I’m not sure everyone knows it so I will mention that last week you helped me with my new radio show. I interviewed you twice during my program and it sounded really good. I am still getting used to the equipment so I probably didn’t participate as much as I should have but you did a great job.
We got our hard frost Monday night, Dave. Our first hard frost is cause for celebration around here because it means the cattle can go back on pasture. Sometime in September, I take the cattle off the pasture and feed them hay. This allows the pasture to mature after which the plant uses the sun to create reserves to send to the plant’s roots. After a hard frost, the plant dies and can be eaten without harm to the grass or legume.
If I allow the cattle to eat right up until frost, this weakens the plant. The plant not only uses its’ reserves to grow instead of strengthening the roots, it also isn’t very large because the cattle keep eating it down. Tiny, eaten-down plants don’t create much energy and send none to the roots. It then gets hit by our nasty winter and starts next spring as a very weak plant. The larger the plant, the more leaves it has to gather energy from the sun for strong roots.
I am almost done with fencing, Dave. Each fall I look at the fence and decide what could be improved. This year, I removed the last of the barb wire and also made some gate openings. I made gate openings so I could mow on the outside of the the fence, Dave. If I mow the first five feet outside the fence then there is little grass to lay across the electric fence wire and ground the fence. It also looks nice.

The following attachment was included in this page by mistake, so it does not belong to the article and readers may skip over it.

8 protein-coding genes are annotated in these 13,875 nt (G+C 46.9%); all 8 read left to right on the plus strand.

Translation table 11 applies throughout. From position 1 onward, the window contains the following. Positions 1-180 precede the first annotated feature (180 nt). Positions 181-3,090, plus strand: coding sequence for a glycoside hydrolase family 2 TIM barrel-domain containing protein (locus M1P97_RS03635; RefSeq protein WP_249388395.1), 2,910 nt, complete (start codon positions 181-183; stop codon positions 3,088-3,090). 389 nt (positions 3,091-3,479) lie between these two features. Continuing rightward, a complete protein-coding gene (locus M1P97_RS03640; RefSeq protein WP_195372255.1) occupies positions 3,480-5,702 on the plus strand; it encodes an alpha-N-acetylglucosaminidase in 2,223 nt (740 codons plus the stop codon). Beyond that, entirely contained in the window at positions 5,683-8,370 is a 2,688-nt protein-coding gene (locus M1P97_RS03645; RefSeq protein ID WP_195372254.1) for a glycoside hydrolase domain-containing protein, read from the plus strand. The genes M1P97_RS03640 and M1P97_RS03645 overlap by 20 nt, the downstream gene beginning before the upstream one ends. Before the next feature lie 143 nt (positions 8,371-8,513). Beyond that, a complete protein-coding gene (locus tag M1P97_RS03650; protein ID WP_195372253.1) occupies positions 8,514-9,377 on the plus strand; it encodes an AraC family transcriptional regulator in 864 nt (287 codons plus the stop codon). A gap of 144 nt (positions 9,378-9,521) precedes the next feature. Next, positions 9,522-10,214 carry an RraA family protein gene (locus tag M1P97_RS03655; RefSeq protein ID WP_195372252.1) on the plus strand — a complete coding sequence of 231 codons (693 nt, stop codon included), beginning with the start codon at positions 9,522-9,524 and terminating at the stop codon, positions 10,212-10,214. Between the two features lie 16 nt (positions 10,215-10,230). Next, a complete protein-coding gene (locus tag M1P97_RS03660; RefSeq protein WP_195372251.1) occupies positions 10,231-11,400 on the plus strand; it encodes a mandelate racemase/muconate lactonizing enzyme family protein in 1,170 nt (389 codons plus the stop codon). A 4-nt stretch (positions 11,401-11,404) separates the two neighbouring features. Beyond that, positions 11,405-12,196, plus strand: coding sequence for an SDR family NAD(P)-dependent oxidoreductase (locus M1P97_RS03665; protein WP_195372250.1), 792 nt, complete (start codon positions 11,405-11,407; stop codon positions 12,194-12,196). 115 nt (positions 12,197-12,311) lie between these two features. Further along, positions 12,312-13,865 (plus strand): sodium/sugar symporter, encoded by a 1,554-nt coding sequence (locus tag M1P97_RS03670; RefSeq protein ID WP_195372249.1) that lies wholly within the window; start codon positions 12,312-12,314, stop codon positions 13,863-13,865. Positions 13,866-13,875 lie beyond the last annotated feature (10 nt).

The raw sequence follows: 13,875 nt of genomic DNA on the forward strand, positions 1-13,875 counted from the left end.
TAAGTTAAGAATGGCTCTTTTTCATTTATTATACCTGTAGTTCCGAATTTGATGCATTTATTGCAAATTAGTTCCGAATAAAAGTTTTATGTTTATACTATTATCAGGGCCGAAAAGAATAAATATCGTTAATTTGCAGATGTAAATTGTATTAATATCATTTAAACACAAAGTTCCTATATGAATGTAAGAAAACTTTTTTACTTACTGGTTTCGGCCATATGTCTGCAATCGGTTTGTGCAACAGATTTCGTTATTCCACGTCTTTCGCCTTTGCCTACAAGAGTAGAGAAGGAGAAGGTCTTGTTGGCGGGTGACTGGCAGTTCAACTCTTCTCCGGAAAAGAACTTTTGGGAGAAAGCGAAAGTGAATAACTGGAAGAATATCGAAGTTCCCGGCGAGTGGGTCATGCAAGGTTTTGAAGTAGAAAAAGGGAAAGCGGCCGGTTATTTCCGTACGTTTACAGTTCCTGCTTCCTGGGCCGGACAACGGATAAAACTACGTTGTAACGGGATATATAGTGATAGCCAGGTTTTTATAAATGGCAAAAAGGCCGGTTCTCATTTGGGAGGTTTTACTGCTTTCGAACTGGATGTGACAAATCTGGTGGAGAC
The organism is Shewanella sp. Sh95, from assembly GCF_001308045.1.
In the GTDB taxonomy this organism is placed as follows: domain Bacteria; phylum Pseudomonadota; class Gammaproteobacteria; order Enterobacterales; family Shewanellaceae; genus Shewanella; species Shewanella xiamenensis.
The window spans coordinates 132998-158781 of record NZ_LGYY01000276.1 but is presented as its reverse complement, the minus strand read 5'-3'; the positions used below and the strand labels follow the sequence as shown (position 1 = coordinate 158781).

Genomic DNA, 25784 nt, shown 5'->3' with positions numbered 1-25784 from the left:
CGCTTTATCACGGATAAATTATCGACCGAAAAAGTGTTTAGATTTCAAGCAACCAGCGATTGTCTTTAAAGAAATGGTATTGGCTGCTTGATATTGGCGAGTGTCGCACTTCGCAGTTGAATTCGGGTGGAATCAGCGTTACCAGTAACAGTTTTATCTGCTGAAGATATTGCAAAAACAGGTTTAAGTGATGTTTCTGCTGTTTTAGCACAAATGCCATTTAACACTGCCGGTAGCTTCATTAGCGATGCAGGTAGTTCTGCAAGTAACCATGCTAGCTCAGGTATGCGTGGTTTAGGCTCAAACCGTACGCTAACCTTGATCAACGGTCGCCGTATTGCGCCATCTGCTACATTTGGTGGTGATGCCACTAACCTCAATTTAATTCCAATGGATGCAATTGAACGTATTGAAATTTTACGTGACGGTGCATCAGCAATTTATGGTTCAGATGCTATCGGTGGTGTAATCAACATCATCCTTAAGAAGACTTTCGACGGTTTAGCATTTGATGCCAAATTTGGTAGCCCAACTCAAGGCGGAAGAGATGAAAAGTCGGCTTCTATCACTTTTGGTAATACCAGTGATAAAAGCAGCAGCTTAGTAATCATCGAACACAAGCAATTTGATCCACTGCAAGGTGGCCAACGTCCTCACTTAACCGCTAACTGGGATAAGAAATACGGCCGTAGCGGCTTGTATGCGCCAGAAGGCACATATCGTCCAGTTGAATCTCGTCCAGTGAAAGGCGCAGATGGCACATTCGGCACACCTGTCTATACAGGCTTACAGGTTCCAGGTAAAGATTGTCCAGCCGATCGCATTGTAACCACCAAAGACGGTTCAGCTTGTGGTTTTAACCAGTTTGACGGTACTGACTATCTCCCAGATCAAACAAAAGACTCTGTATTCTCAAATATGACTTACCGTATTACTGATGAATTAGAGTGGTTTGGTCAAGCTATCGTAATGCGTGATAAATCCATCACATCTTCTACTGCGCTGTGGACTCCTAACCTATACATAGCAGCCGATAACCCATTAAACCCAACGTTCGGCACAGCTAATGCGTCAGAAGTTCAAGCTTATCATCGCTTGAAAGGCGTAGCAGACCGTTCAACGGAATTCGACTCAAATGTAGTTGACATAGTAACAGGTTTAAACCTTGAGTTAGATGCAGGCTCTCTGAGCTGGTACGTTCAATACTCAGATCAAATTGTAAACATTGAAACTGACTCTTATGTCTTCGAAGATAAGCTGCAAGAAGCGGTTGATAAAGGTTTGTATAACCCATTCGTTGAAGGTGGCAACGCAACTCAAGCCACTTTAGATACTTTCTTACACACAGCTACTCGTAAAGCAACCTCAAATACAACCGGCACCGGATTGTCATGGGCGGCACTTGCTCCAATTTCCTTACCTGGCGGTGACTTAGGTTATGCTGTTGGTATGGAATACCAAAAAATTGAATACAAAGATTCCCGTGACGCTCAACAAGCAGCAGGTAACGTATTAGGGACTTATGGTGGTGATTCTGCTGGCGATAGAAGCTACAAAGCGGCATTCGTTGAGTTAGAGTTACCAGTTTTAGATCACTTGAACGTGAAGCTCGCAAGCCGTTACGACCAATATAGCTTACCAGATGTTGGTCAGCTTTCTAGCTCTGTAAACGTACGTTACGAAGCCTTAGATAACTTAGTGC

The crop farmers are about finished around here, Dave. I’ve seen lots of pictures online of the last truckload of beans going into the bin or the last load of beets going to the dump. It feels good to see as this can be a scary time of the year to harvest. A little rain now stays for a long time and can make harvest a very dark time. Most of the fields are clean now and a little extra rain made it easier to chisel plow. There’s still corn to combine but scary harvests seem to be part of the game with corn in this area of the world. I hope the corn will be dry and ready to go for everyone.
You and I have been talking about precision agriculture lately. The question has never been whether precision agriculture is here or not. The question is what will provide the most affordable, timely data and imagery; drones or newly-launched satellites? Which source will provide timely, vivid data so that farmers can make crop decisions. With markets bearish and harvest almost over, this is one of the few good coffee-shop questions for this winter’s table-top farming.
Tell everyone hello, your little bro’